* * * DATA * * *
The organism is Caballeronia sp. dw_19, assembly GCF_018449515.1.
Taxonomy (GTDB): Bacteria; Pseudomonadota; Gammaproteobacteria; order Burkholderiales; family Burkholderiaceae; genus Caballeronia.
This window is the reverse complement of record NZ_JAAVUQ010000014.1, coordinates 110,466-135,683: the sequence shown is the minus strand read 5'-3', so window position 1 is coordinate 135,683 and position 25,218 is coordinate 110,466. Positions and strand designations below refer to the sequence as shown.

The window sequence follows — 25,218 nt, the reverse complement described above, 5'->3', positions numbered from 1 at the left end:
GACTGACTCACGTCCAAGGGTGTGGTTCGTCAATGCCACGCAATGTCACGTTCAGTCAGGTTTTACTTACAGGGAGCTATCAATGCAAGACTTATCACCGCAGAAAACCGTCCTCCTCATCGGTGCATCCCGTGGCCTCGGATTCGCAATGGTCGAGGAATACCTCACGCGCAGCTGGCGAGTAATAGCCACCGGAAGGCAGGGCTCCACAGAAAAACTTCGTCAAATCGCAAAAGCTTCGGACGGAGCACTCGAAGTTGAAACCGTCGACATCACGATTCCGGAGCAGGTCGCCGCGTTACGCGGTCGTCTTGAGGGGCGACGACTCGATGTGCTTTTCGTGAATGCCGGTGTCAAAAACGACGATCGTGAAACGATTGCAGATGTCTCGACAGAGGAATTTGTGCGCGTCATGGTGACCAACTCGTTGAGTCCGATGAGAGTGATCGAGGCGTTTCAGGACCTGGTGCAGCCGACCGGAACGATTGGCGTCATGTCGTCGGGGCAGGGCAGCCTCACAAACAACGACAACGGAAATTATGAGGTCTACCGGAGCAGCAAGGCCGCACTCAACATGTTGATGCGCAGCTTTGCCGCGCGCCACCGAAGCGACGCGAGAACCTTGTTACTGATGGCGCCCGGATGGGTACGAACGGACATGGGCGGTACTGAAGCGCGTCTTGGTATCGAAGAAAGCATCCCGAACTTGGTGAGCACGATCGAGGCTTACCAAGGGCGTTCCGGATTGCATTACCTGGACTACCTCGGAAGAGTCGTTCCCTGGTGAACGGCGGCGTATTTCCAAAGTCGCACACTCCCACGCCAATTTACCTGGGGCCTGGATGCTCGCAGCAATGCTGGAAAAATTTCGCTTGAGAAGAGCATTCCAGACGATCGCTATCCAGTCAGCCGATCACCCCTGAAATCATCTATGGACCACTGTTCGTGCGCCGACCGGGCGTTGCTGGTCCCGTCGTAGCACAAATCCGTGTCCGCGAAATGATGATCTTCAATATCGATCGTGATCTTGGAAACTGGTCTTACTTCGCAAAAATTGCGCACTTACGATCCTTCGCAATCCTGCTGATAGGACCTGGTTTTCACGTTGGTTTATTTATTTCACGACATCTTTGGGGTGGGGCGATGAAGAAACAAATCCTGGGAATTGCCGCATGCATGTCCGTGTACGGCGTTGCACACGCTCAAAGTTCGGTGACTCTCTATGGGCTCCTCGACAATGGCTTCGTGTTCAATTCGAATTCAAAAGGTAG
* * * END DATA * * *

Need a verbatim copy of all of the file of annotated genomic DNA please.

The organism is Caballeronia sp. dw_19, assembly GCF_018449515.1.
Taxonomy (GTDB): Bacteria; Pseudomonadota; Gammaproteobacteria; order Burkholderiales; family Burkholderiaceae; genus Caballeronia.
This window is the reverse complement of record NZ_JAAVUQ010000014.1, coordinates 110,466-135,683: the sequence shown is the minus strand read 5'-3', so window position 1 is coordinate 135,683 and position 25,218 is coordinate 110,466. Positions and strand designations below refer to the sequence as shown.

The window sequence follows — 25,218 nt, the reverse complement described above, 5'->3', positions numbered from 1 at the left end:
GACTGACTCACGTCCAAGGGTGTGGTTCGTCAATGCCACGCAATGTCACGTTCAGTCAGGTTTTACTTACAGGGAGCTATCAATGCAAGACTTATCACCGCAGAAAACCGTCCTCCTCATCGGTGCATCCCGTGGCCTCGGATTCGCAATGGTCGAGGAATACCTCACGCGCAGCTGGCGAGTAATAGCCACCGGAAGGCAGGGCTCCACAGAAAAACTTCGTCAAATCGCAAAAGCTTCGGACGGAGCACTCGAAGTTGAAACCGTCGACATCACGATTCCGGAGCAGGTCGCCGCGTTACGCGGTCGTCTTGAGGGGCGACGACTCGATGTGCTTTTCGTGAATGCCGGTGTCAAAAACGACGATCGTGAAACGATTGCAGATGTCTCGACAGAGGAATTTGTGCGCGTCATGGTGACCAACTCGTTGAGTCCGATGAGAGTGATCGAGGCGTTTCAGGACCTGGTGCAGCCGACCGGAACGATTGGCGTCATGTCGTCGGGGCAGGGCAGCCTCACAAACAACGACAACGGAAATTATGAGGTCTACCGGAGCAGCAAGGCCGCACTCAACATGTTGATGCGCAGCTTTGCCGCGCGCCACCGAAGCGACGCGAGAACCTTGTTACTGATGGCGCCCGGATGGGTACGAACGGACATGGGCGGTACTGAAGCGCGTCTTGGTATCGAAGAAAGCATCCCGAACTTGGTGAGCACGATCGAGGCTTACCAAGGGCGTTCCGGATTGCATTACCTGGACTACCTCGGAAGAGTCGTTCCCTGGTGAACGGCGGCGTATTTCCAAAGTCGCACACTCCCACGCCAATTTACCTGGGGCCTGGATGCTCGCAGCAATGCTGGAAAAATTTCGCTTGAGAAGAGCATTCCAGACGATCGCTATCCAGTCAGCCGATCACCCCTGAAATCATCTATGGACCACTGTTCGTGCGCCGACCGGGCGTTGCTGGTCCCGTCGTAGCACAAATCCGTGTCCGCGAAATGATGATCTTCAATATCGATCGTGATCTTGGAAACTGGTCTTACTTCGCAAAAATTGCGCACTTACGATCCTTCGCAATCCTGCTGATAGGACCTGGTTTTCACGTTGGTTTATTTATTTCACGACATCTTTGGGGTGGGGCGATGAAGAAACAAATCCTGGGAATTGCCGCATGCATGTCCGTGTACGGCGTTGCACACGCTCAAAGTTCGGTGACTCTCTATGGGCTCCTCGACAATGGCTTCGTGTTCAATTCGAATTCAAAAGGTAG